This trick utilises tableau’s order of operations and where different calculations and filters interact and offers a way to dynamically show how many variables are in the view.
The trick in action
Lets say you want to look at a select few sub-categories in your data, but you also want the user to be aware that they are not looking at all the data and can see how many subcategories they are showing in the view.
Firstly lets creates the chart looking at sales by subcategory. It might look something like this. Some sub-categories are shown in the view and others are not.
You’ll notice that the filter on the left hand side is a ‘blue pill’ this means its is a dimension filter, it could also be made a context filter by right clicking on it and adding it to context, however we don’t want to do that for this example.
Now we need to calculate two values, the number of subcategories in total and the number of subcategories currently selected. This is where the order of operations comes in.
The diagram above shows the order of operations in tableau. You’ll notice the words ‘Fixed’ and ‘Include/Exclude’ outside of the boxes on the right hand side, these are the different, Level Of Detail or LOD, calculations. The blue lines show where in the order of operations these calculations take place. What’s key to our use case is that ‘Dimension filters’ which are the blue filters take place after fixed calculations and before Include/Exclude calculations. With this in mind let’s make some calculations in a new sheet.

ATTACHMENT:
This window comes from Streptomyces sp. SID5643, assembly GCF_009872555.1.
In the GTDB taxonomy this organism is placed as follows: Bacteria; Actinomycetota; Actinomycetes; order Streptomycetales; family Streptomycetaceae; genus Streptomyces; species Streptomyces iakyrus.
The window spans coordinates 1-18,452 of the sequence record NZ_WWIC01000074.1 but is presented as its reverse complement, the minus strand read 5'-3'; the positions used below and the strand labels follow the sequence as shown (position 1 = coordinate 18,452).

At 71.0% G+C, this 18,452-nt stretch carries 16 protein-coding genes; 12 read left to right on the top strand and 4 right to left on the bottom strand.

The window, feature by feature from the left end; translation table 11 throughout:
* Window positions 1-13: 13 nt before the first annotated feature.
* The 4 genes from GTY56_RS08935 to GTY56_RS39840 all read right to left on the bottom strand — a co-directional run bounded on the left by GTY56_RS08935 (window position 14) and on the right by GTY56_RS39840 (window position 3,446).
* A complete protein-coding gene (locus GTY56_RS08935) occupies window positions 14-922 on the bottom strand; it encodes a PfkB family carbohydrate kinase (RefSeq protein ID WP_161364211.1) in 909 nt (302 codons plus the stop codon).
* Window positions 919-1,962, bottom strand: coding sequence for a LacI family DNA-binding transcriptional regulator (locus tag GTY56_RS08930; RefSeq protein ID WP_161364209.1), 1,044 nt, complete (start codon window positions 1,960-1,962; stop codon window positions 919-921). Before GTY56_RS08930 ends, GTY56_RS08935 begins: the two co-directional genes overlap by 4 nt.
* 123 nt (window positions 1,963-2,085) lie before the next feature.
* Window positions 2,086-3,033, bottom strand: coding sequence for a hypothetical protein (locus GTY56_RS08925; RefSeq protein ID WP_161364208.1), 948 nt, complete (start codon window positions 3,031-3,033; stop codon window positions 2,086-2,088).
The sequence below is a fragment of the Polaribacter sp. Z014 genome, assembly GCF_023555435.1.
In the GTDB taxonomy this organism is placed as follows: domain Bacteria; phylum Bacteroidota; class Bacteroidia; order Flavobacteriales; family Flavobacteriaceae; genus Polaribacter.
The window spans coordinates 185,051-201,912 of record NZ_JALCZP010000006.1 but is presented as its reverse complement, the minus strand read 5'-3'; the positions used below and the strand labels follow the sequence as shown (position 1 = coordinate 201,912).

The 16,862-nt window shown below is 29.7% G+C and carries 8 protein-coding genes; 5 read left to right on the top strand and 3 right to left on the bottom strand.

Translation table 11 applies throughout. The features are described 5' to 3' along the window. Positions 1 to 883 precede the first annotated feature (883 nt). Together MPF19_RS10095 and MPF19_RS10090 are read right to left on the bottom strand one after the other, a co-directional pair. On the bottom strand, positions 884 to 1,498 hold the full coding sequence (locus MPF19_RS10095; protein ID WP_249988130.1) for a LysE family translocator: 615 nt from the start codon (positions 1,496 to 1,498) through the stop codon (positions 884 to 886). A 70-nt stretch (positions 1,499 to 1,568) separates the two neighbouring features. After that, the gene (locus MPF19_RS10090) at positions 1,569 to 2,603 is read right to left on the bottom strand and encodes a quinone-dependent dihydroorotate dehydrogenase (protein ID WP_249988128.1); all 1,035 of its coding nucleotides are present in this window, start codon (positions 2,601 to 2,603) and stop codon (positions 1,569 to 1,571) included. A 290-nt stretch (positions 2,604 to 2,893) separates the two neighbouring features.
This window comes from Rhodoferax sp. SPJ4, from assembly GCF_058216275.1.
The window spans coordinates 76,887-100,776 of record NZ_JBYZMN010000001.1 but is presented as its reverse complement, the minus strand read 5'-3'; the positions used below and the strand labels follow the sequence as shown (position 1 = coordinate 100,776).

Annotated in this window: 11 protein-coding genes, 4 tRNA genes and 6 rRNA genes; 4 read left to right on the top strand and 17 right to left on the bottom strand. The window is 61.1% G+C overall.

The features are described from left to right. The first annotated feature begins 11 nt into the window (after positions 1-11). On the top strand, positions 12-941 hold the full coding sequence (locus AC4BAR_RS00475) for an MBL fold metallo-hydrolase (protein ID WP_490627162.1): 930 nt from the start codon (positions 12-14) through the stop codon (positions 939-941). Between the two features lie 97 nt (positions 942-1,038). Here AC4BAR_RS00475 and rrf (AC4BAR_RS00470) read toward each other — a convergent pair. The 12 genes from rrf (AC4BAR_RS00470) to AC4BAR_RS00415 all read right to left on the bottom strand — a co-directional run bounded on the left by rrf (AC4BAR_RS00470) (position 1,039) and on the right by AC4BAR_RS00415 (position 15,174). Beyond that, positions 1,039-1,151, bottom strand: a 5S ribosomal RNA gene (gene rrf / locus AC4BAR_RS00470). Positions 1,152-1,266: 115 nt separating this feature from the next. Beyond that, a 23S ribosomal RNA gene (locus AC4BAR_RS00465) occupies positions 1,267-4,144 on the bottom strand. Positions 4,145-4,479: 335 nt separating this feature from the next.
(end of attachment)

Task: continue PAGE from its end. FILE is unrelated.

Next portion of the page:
The picture above shows a fixed calculation which is fixed on nothing, so it looks across the entire dataset and finds how many unique subcategories there are. This will disregard the filtering done as it acts before the dimension filter.
The picture above is an include calculation, again it is fixed on nothing so it looks across the entire dataset and finds how many unique subcategories there are. This will take into account the filters which are being filtered out, so as we include fewer subcategories, the value provided by this calculation will decrease.
You can then place these calculations onto the text shelf a sheet that has the same filter acting on it and the value will dynamically update when you select/deselect categories.
That’s all from me, I hope you found the tip useful and can see how taking advantage of tableau’s order of operations can be useful in certain examples. If you find any cool use cases, by all means let me know, I’d love to hear about it! I can be found @thenumberstim on twitter.
Cheers for reading (^///^)